2) IRL, modern society finds archeology, the study of ancient civilizations and cultures, to be a useful and worthy endeavor. And the spacefaring societies in this comic share this sentiment, as evidenced by Crystyn's revelation about what their exploration vessels have found out about other civilizations. Given that pattern, the conclusion that they're "too primitive" for them to take interest seems unreasonable. Even the narrator's exposition that The Ancients were obsessed with finding out why they were alone suggests otherwise.

3) The fact that intelligent life is rare and has a seemingly unavoidable fate to self-destruct makes all intelligent life interesting.

Rare is unusual and the opposite of commonplace. Which means that any intelligent life that survives long enough to develop space travel is either extremely lucky or a cut above the rest (or both).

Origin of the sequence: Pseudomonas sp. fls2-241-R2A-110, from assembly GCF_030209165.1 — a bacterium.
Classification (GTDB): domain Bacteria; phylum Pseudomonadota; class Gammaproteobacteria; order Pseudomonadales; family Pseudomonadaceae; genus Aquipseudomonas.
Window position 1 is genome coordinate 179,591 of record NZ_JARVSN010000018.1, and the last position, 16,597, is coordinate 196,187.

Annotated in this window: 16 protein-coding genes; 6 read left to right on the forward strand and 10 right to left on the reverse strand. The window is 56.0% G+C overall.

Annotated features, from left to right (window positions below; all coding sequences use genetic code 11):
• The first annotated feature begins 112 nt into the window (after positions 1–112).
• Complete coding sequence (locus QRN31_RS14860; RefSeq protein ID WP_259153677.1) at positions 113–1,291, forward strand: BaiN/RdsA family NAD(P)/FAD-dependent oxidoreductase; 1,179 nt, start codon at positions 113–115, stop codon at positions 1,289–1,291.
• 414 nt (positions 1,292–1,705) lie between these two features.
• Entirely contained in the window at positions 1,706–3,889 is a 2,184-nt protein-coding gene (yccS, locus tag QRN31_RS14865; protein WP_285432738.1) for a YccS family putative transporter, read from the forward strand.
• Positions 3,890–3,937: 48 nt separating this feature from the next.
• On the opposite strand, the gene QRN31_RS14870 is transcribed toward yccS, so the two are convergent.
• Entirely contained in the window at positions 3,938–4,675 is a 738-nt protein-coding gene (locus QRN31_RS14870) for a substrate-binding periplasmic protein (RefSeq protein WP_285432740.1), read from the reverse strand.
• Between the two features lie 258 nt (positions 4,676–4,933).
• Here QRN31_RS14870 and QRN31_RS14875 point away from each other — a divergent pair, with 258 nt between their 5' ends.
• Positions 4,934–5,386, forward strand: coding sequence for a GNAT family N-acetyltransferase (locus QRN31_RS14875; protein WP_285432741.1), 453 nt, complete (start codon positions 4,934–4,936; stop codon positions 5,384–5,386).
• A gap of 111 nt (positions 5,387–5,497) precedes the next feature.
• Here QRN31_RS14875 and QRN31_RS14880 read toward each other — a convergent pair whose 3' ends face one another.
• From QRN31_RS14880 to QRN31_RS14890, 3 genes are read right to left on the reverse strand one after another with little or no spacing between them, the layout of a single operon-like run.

4) Given point 3, to not be interested in other civilizations is to not be interested in how they tend to self destruct. And that suggests they are uninterested in the evidence that their own civilization will inevitably self-destruct and how it might be avoided. This suggests the lack of an instinct for self-preservation.

5) They may have only explored 1% of the Galaxy by that point. But this is still a huge area and a respectable accomplishment. Even if Essential was correct that other civilizations aren't interested in them for being too primitive, they should be interested - if for no other reason that they're exploring the galaxy and colonizing worlds. It's a matter of territory, resources, the potential for spreading violence and spoiling life-bearing worlds, etc. Unless such advanced aliens exist on another plane or dimension, they'd establish contact just to establish terriories or lay some ground rules so the 'youngsters' don't cause too much trouble.